In a 2013 essay, Thabiti Anyabwile wrote regarding same-sex marriage, “Turns out that being civil about indecency actually hurts the traditional cause.” His point was that polite discourse about abominable behavior plays a role in normalizing such behavior. It is not difficult to see why that would be the case. Polite discourse minimizes and, over time, neutralizes the instinct of moral revulsion. While moral revulsion alone is not enough to sustain ethical practice over time, it is an important community-shaping element. Healthy communities express moral revulsion at that which is truly abominable, and the healthy effect of such revulsion is a natural deterrent toward said behavior within the community. People who are socialized into being appalled at what is appalling to God have the blessing of a moral compass shaped according to truth. Anyabwile’s “gag reflex” argument highlights an important component of the effects of our discourse about sin. It is entirely possible to speak of sin in a way that is technically correct, while still lacking entirely in true moral fiber, leading to the further erosion of social norms and the withering away of a protective moral revulsion.
I love the word “community,” but I hate to see it bastardized into such phrases as “the ________ community” (fill in the blank: white, black, gay, female, non-binary, Christian, minority, etc.). Whenever you put a modifier in front of “community” to define it as a demographic, you have actually changed the meaning of the term. A true community is a local establishment of households who share physical spaces and community traditions. They are invested in local history and institutions. They have flesh-and-blood interactions with one another. They eat together, do business together, send their children to school together, go to town hall meetings together, worship together, attend local public library events together, and thousands of other activities that are entailed in living one’s life locally. A city or town is itself a large community that is further subdivided into communities that exist at smaller levels: districts, neighborhoods, schools, churches, etc.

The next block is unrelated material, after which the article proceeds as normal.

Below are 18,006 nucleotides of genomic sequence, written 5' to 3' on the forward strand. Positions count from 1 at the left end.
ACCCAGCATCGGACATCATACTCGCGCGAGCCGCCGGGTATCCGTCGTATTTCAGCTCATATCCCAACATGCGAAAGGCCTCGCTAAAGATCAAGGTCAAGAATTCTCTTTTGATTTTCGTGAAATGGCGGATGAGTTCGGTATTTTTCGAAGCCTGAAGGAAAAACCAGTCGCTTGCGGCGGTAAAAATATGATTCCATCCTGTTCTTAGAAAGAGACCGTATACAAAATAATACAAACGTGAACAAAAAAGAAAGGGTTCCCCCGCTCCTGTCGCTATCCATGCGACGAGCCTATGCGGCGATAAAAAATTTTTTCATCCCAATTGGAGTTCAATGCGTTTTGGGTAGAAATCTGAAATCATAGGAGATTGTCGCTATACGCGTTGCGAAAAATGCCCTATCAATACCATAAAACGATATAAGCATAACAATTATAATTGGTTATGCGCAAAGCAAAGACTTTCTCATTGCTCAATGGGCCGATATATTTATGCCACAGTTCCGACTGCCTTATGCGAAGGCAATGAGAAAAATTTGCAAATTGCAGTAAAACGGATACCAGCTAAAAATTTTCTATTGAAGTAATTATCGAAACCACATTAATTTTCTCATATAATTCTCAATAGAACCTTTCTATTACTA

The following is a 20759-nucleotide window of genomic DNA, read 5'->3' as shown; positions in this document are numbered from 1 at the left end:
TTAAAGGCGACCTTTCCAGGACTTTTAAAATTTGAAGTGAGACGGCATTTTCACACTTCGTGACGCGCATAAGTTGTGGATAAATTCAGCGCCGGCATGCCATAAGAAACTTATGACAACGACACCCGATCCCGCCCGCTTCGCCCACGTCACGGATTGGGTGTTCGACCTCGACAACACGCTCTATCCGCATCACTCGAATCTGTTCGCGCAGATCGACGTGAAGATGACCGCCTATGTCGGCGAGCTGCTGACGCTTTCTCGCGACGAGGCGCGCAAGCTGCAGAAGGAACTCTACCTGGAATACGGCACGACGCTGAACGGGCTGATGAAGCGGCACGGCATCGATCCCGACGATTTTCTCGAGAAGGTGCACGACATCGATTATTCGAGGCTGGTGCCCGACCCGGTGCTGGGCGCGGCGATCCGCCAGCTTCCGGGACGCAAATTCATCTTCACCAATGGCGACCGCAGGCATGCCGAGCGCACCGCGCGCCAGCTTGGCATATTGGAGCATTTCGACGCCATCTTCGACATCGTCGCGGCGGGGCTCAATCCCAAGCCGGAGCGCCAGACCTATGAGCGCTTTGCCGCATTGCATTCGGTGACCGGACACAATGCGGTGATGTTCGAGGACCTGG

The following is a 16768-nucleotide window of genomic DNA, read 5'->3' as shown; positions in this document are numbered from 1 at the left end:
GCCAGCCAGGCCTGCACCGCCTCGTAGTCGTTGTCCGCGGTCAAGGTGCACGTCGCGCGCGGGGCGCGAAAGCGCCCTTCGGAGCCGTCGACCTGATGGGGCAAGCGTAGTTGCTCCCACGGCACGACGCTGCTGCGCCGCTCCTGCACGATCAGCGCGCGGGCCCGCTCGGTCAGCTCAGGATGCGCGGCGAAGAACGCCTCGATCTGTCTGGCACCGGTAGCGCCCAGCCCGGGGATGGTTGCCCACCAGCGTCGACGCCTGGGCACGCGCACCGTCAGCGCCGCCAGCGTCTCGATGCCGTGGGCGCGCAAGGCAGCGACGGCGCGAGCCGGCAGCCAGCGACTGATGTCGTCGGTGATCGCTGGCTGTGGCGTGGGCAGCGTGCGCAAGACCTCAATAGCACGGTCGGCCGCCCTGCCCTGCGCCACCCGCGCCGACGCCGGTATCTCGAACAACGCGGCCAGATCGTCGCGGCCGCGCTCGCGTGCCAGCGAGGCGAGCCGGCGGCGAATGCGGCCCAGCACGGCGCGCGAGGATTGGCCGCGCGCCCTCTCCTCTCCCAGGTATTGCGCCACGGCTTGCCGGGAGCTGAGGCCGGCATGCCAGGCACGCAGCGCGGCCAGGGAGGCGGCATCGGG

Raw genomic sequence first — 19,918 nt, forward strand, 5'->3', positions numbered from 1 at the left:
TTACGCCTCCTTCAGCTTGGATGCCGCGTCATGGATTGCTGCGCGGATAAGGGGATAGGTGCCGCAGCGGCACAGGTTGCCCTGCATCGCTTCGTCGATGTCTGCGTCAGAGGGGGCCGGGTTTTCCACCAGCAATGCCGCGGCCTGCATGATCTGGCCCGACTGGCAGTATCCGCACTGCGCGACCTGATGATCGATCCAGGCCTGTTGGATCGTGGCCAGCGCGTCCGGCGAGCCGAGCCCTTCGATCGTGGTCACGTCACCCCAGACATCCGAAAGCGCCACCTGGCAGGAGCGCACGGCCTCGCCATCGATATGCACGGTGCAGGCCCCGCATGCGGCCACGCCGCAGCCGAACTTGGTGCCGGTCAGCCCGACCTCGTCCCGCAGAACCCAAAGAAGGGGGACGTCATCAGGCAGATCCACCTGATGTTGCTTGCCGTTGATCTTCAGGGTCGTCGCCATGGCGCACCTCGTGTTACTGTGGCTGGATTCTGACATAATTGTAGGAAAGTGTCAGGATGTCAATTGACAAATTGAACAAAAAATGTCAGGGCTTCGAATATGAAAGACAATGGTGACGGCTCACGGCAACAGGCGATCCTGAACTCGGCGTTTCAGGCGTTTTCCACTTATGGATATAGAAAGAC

My point here is simply this: there is no such thing as a “community” of people who are grouped together on the basis of a demographic indicator (skin color, sexual orientation, sexual identity, etc.). The moment we speak of “the gay community,” for example, as a way of linking together gay people across 3.8 million square miles between our national borders, we are speaking of people who do not share common spaces and institutions, who do not (and cannot) have interactions with one another, and who therefore cannot in any meaningful sense constitute a community.
Scroll to bottom for an update – Ed.
On January 26th of 2019 J.D. Greear preached a sermon titled “How the Fall Affects Us All” at the church he pastors, Summit Church of North Carolina. In that sermon Greear made multiple points addressing homosexual attraction and how the church should relate to those who experience same sex attraction that raised major questions about how the sitting President of our church’s denomination understands sexual and civic issues connected with the topic of sexuality.